A lot of people are tired of Al Gore. He’s a know-it-all. He can be preachy. Even if he never claimed to have invented the Internet, you can somehow imagine that he might have made that claim.
Which is unfortunate, because Gore is a thoughtful, well-informed commentator on the current state of the world. In his ambitious new book, “The Future: Six Drivers of Global Change,” Gore demonstrates all of his prodigious talents and knowledge as well as the traits that exasperate even his admirers. That said, “The Future” has far more to recommend it than to detract from it.
“The Future” has been percolating in Gore’s mind for eight years, he writes in the introduction to the book, prompted by a simple question—What are the drivers of global change?—someone asked him after he had given a talk. The question became an obsession, and two years ago, he concluded “that it would not leave me alone until I dug in and tried to thoroughly answer” it.
“What emerged was this book,” Gore writes, “a book about the six most important drivers of global change, how they are converging and interacting with one another, where they are taking us, and how we as human beings—and as a global civilization—can best affect the way these changes unfold.”
This leads to the straightforward structure of “The Future,” which consists of an introduction, six long chapters devoted to the six megatrends Gore perceives as shaping humanity’s future, and a relatively brief conclusion that ties it all together. The future isn’t simple, needless to say, and the six drivers Gore discusses in the book have interesting historical origins, multiple manifestations, and complex interactions with each other, all of which makes for a lively intellectual romp.
The following are the six drivers of change Gore focuses on in this book:
◾ The emergence of a deeply interconnected global economy, which Gore labels “Earth Inc.”
◾ The emergence of a worldwide electronic communications grid that links billions of people to each other and enormous volumes of data, a phenomenon Gore labels “The Global Mind.”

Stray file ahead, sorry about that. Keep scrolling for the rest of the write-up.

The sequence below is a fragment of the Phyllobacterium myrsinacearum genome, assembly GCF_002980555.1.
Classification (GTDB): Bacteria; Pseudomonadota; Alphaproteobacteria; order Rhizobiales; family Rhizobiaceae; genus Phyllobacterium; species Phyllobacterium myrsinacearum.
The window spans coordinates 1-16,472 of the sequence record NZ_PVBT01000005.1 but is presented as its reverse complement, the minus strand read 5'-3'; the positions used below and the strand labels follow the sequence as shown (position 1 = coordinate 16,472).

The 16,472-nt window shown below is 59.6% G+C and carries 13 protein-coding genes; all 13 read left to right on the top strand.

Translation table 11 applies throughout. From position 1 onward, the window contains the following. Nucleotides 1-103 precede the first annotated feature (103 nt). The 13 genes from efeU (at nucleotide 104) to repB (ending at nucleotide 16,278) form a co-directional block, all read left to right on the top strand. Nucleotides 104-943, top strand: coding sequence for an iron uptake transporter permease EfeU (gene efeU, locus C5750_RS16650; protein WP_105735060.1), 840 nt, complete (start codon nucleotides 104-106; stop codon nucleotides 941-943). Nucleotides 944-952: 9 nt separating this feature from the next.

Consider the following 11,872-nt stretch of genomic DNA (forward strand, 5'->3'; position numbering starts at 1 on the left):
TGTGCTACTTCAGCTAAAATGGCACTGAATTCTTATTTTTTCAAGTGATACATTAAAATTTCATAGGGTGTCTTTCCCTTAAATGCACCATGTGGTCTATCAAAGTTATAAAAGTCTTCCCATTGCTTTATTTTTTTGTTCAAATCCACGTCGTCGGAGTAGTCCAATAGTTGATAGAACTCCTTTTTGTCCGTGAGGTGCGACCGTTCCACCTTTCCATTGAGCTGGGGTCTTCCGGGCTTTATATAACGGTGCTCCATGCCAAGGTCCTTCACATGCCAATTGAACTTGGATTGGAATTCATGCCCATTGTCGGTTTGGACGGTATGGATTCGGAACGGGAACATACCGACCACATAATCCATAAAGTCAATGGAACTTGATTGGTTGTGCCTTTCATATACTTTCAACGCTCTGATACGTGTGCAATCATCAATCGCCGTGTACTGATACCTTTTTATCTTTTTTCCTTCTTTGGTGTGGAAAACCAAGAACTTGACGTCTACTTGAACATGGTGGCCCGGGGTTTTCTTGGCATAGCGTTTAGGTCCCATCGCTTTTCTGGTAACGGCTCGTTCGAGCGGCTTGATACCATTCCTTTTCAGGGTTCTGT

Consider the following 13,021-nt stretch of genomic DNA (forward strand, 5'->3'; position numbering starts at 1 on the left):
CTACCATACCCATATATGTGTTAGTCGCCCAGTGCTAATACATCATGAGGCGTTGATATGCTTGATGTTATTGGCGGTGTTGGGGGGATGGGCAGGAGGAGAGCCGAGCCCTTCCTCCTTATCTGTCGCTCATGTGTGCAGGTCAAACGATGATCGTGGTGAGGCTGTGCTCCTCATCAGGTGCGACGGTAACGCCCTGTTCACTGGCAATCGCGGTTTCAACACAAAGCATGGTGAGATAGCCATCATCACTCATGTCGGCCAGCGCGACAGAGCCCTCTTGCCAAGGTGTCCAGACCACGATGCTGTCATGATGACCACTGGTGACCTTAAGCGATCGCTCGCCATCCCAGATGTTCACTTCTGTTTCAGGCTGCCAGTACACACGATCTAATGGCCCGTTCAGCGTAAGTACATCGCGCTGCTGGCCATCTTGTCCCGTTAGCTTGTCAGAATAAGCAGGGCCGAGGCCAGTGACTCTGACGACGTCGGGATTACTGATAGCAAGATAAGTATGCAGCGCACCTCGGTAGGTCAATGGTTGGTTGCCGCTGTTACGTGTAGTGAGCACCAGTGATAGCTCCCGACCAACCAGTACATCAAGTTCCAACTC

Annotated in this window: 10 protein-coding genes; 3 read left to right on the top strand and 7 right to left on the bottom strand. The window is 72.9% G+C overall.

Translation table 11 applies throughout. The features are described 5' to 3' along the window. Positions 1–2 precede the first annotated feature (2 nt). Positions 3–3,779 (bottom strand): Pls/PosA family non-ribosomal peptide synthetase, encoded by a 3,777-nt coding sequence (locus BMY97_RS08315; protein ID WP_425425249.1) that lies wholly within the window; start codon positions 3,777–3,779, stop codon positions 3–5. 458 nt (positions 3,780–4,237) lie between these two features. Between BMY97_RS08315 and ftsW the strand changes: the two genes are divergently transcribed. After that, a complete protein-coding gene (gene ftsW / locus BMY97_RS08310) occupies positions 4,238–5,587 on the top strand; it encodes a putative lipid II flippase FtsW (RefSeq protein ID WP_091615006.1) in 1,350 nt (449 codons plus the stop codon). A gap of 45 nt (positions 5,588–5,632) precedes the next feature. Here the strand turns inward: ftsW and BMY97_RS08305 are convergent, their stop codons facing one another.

◾ A significant shift in the balance of power in the world from the West to the East and a concurrent shift in power in the U.S. from the public to corporations and economic elites.
◾ Rapid, unsustainable growth in population, cities, resource consumption, pollution, and economic output.
◾ Powerful new technologies that are fundamentally changing humanity’s ability to manipulate matter and life itself.
◾ A radically new relationship between humans and Earth’s ecological systems, in particular humans’ impact on Earth’s climate.
Gore digs into each of these topics with gusto. He is an indefatigable researcher, and his latest work brims with facts, factoids, quotes, and expert opinion to support his thesis that these six drivers of change are, in fact, the most important forces shaping our future. In some cases, one is tempted to respond to Gore’s enthusiasm for a technology or concern over a trend with an exasperated, “Oh, give me a break!”
However, in the week that I was reading “The Future,” a number of the technologies and trends Gore highlights in the book turned up on the front pages of the Washington Post and the New York Times. For example, Gore goes on at some length in chapter one about the potential of three-dimensional printing and concludes with the factoid, “Some advocates of more widespread gun ownership are promoting the 3D printing of guns as a way to circumvent regulations on gun sales.” Really? I thought to myself. On the front page of the next day’s Washington Post was an article entitled “Parts made by 3D printers may stymie gun-control efforts.” Gore is very much on top of technology trends.
Gore ranges widely in “The Future,” delving into history, economics, sociology, and broad swaths of science and technology to advance his argument that “there is no prior period of change that remotely resembles what humanity is about to experience. … Nor have we ever experienced so many revolutionary changes unfolding simultaneously and converging with one another.”
Gore is adept at pulling diverse threads of information together to make a point and often surprises the reader with an apt and compelling quotation. In discussing the Internet, for example, he observes that many people use it “as an extension of our brains. This is not a metaphor; the studies indicate that is a literal reallocation of mental energy.” To illustrate the fact that technology has long influenced the way humans think, Gore turns to an ancient source. He writes: “In Plato’s dialogues, when the Egyptian god Theuth tells one of the kings of Egypt, Thamus, that the new communications technology of the age—writing—would allow people to remember much more than previously, the king disagreed, saying, ‘It will implant forgetfulness in their souls; they will cease to exercise memory because they rely on that which is written, calling things to remembrance no longer from within themselves, but by means of external marks.’ ”